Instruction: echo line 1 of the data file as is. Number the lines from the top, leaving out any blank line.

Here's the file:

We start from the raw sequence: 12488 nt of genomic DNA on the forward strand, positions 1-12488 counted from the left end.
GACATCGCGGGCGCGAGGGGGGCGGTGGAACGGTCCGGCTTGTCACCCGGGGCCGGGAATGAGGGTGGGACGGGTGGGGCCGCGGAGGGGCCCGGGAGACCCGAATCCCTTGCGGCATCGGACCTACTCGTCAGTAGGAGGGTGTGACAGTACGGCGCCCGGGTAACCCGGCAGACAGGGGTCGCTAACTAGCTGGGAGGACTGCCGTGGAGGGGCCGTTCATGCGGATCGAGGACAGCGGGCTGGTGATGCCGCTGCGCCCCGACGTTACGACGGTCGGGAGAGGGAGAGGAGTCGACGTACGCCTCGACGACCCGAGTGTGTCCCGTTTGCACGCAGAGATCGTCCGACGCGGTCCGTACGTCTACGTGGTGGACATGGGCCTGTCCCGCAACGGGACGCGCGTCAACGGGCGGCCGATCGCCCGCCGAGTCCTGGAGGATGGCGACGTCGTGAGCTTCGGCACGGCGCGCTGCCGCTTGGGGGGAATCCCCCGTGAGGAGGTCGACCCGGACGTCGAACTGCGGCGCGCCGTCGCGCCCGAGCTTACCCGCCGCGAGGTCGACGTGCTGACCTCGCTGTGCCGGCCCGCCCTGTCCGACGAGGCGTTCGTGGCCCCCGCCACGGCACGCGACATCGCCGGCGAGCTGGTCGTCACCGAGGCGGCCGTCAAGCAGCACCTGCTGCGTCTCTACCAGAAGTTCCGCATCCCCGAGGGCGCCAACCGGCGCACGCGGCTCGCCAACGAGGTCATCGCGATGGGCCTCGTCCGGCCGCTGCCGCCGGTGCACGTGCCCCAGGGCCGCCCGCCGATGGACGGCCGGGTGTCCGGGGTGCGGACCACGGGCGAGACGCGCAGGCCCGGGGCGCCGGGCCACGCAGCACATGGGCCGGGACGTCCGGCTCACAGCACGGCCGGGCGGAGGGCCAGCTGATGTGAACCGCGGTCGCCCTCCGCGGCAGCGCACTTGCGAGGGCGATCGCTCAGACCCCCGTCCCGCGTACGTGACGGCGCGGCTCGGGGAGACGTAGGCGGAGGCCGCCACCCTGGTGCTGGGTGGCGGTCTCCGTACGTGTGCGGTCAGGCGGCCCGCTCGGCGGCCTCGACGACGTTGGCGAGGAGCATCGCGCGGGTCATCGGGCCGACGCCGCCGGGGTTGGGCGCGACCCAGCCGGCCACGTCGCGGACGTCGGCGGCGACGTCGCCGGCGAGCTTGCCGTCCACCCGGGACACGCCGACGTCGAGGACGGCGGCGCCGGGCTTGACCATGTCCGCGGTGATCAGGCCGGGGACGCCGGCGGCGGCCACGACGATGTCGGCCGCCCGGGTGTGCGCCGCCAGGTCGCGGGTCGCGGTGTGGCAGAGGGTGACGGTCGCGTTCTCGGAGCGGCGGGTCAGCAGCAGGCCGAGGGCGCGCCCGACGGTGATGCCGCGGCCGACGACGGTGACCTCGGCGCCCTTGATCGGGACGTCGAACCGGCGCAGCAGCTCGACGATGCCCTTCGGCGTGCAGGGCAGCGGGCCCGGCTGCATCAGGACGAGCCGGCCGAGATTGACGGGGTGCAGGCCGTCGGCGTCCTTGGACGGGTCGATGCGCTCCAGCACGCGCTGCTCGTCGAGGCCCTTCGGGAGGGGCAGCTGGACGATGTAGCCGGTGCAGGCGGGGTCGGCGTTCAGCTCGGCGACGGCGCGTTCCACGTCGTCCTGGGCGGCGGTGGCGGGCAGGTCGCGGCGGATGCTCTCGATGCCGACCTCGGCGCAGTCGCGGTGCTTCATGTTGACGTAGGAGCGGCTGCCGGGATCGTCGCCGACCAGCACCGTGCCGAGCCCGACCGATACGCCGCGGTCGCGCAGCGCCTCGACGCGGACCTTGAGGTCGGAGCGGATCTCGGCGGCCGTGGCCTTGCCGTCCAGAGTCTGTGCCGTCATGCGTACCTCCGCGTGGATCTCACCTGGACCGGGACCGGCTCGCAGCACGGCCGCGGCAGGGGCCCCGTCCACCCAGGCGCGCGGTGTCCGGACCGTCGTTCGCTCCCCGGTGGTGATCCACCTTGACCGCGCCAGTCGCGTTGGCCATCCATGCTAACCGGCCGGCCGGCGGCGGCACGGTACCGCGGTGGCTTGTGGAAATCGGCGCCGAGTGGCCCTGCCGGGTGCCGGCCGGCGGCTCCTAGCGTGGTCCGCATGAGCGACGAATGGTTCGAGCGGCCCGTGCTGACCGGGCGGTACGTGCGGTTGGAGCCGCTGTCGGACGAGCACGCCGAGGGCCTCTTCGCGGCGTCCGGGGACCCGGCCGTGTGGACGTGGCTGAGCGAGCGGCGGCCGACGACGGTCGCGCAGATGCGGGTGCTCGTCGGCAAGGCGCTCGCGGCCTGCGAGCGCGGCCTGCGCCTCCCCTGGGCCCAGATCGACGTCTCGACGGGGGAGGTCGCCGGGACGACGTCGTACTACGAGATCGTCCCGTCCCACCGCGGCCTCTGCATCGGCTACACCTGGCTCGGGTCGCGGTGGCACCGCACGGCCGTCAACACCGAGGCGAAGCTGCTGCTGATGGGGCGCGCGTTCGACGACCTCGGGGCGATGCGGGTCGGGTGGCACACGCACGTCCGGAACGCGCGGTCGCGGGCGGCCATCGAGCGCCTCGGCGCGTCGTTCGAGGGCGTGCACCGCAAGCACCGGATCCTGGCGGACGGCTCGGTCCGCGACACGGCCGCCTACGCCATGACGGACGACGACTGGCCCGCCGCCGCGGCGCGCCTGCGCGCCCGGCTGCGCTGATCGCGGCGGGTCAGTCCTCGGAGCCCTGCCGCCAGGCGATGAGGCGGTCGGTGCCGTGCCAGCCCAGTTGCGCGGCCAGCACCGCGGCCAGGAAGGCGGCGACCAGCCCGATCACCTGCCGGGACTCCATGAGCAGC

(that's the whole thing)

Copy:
We start from the raw sequence: 12488 nt of genomic DNA on the forward strand, positions 1-12488 counted from the left end.